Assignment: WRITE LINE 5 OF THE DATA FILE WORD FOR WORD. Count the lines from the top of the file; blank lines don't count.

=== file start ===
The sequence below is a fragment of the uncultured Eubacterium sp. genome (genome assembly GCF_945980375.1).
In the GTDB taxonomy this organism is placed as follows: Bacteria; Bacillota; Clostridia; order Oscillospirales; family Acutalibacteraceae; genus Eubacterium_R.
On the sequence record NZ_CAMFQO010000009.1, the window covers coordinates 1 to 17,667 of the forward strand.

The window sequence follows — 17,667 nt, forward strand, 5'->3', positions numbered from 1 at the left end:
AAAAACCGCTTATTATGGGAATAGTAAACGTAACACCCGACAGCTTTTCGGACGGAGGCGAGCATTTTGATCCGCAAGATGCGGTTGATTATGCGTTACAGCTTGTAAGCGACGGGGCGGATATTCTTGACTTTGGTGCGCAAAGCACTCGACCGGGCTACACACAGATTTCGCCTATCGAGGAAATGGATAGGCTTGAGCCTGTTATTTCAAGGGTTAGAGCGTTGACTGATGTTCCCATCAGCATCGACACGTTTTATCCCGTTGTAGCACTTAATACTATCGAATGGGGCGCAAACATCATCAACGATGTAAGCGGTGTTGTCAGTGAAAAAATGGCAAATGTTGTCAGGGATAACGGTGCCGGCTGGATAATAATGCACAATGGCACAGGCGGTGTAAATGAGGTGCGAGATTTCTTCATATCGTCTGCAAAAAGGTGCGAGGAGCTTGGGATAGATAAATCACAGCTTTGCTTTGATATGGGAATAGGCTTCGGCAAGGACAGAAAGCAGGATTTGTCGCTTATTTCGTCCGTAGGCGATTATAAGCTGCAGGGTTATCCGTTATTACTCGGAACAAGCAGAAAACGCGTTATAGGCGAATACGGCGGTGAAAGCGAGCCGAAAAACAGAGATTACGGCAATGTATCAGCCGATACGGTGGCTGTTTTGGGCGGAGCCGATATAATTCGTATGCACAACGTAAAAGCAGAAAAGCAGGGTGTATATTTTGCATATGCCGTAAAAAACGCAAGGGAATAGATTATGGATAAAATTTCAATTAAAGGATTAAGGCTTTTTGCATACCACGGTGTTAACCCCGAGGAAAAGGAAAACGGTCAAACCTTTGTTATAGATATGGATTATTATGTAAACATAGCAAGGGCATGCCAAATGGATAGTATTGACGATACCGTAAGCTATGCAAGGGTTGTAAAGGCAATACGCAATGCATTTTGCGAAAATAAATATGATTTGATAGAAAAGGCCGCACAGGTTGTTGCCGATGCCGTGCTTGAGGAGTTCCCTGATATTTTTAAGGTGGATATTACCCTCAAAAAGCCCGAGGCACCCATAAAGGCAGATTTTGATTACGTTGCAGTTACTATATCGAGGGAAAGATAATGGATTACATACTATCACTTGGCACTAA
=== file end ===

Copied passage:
AAAAACCGCTTATTATGGGAATAGTAAACGTAACACCCGACAGCTTTTCGGACGGAGGCGAGCATTTTGATCCGCAAGATGCGGTTGATTATGCGTTACAGCTTGTAAGCGACGGGGCGGATATTCTTGACTTTGGTGCGCAAAGCACTCGACCGGGCTACACACAGATTTCGCCTATCGAGGAAATGGATAGGCTTGAGCCTGTTATTTCAAGGGTTAGAGCGTTGACTGATGTTCCCATCAGCATCGACACGTTTTATCCCGTTGTAGCACTTAATACTATCGAATGGGGCGCAAACATCATCAACGATGTAAGCGGTGTTGTCAGTGAAAAAATGGCAAATGTTGTCAGGGATAACGGTGCCGGCTGGATAATAATGCACAATGGCACAGGCGGTGTAAATGAGGTGCGAGATTTCTTCATATCGTCTGCAAAAAGGTGCGAGGAGCTTGGGATAGATAAATCACAGCTTTGCTTTGATATGGGAATAGGCTTCGGCAAGGACAGAAAGCAGGATTTGTCGCTTATTTCGTCCGTAGGCGATTATAAGCTGCAGGGTTATCCGTTATTACTCGGAACAAGCAGAAAACGCGTTATAGGCGAATACGGCGGTGAAAGCGAGCCGAAAAACAGAGATTACGGCAATGTATCAGCCGATACGGTGGCTGTTTTGGGCGGAGCCGATATAATTCGTATGCACAACGTAAAAGCAGAAAAGCAGGGTGTATATTTTGCATATGCCGTAAAAAACGCAAGGGAATAGATTATGGATAAAATTTCAATTAAAGGATTAAGGCTTTTTGCATACCACGGTGTTAACCCCGAGGAAAAGGAAAACGGTCAAACCTTTGTTATAGATATGGATTATTATGTAAACATAGCAAGGGCATGCCAAATGGATAGTATTGACGATACCGTAAGCTATGCAAGGGTTGTAAAGGCAATACGCAATGCATTTTGCGAAAATAAATATGATTTGATAGAAAAGGCCGCACAGGTTGTTGCCGATGCCGTGCTTGAGGAGTTCCCTGATATTTTTAAGGTGGATATTACCCTCAAAAAGCCCGAGGCACCCATAAAGGCAGATTTTGATTACGTTGCAGTTACTATATCGAGGGAAAGATAATGGATTACATACTATCACTTGGCACTAA